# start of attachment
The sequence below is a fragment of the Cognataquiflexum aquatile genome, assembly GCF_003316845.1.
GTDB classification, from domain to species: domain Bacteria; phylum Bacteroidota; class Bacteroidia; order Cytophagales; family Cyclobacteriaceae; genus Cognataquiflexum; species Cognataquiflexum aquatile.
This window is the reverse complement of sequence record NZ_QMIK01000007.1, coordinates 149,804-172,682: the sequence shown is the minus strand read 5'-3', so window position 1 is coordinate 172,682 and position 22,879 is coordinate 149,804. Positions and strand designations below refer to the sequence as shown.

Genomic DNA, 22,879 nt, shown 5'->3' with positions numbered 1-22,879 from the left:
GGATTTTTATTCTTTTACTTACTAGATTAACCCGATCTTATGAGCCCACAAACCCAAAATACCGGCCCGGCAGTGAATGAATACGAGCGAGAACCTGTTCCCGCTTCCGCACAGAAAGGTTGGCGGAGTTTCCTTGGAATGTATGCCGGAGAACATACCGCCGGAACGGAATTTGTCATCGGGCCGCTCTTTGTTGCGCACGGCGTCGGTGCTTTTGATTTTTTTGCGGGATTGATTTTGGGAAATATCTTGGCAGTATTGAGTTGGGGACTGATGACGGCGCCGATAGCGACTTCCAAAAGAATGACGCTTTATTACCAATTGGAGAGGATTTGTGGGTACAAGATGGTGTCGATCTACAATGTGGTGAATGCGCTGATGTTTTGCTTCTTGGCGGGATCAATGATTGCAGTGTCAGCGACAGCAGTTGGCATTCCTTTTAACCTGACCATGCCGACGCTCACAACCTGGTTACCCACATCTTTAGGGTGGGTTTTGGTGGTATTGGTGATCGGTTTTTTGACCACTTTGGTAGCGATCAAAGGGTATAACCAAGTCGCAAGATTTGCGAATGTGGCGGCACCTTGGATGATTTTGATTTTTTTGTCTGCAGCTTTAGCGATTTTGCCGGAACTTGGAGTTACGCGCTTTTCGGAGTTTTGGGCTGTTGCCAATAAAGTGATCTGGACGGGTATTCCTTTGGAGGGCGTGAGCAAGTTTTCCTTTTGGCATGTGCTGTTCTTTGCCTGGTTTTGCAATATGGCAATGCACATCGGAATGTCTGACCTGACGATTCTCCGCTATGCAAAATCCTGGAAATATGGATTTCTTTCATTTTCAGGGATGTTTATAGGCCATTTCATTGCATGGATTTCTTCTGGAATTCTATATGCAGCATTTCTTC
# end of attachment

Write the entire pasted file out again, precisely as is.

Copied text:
The sequence below is a fragment of the Cognataquiflexum aquatile genome, assembly GCF_003316845.1.
GTDB classification, from domain to species: domain Bacteria; phylum Bacteroidota; class Bacteroidia; order Cytophagales; family Cyclobacteriaceae; genus Cognataquiflexum; species Cognataquiflexum aquatile.
This window is the reverse complement of sequence record NZ_QMIK01000007.1, coordinates 149,804-172,682: the sequence shown is the minus strand read 5'-3', so window position 1 is coordinate 172,682 and position 22,879 is coordinate 149,804. Positions and strand designations below refer to the sequence as shown.

Genomic DNA, 22,879 nt, shown 5'->3' with positions numbered 1-22,879 from the left:
GGATTTTTATTCTTTTACTTACTAGATTAACCCGATCTTATGAGCCCACAAACCCAAAATACCGGCCCGGCAGTGAATGAATACGAGCGAGAACCTGTTCCCGCTTCCGCACAGAAAGGTTGGCGGAGTTTCCTTGGAATGTATGCCGGAGAACATACCGCCGGAACGGAATTTGTCATCGGGCCGCTCTTTGTTGCGCACGGCGTCGGTGCTTTTGATTTTTTTGCGGGATTGATTTTGGGAAATATCTTGGCAGTATTGAGTTGGGGACTGATGACGGCGCCGATAGCGACTTCCAAAAGAATGACGCTTTATTACCAATTGGAGAGGATTTGTGGGTACAAGATGGTGTCGATCTACAATGTGGTGAATGCGCTGATGTTTTGCTTCTTGGCGGGATCAATGATTGCAGTGTCAGCGACAGCAGTTGGCATTCCTTTTAACCTGACCATGCCGACGCTCACAACCTGGTTACCCACATCTTTAGGGTGGGTTTTGGTGGTATTGGTGATCGGTTTTTTGACCACTTTGGTAGCGATCAAAGGGTATAACCAAGTCGCAAGATTTGCGAATGTGGCGGCACCTTGGATGATTTTGATTTTTTTGTCTGCAGCTTTAGCGATTTTGCCGGAACTTGGAGTTACGCGCTTTTCGGAGTTTTGGGCTGTTGCCAATAAAGTGATCTGGACGGGTATTCCTTTGGAGGGCGTGAGCAAGTTTTCCTTTTGGCATGTGCTGTTCTTTGCCTGGTTTTGCAATATGGCAATGCACATCGGAATGTCTGACCTGACGATTCTCCGCTATGCAAAATCCTGGAAATATGGATTTCTTTCATTTTCAGGGATGTTTATAGGCCATTTCATTGCATGGATTTCTTCTGGAATTCTATATGCAGCATTTCTTC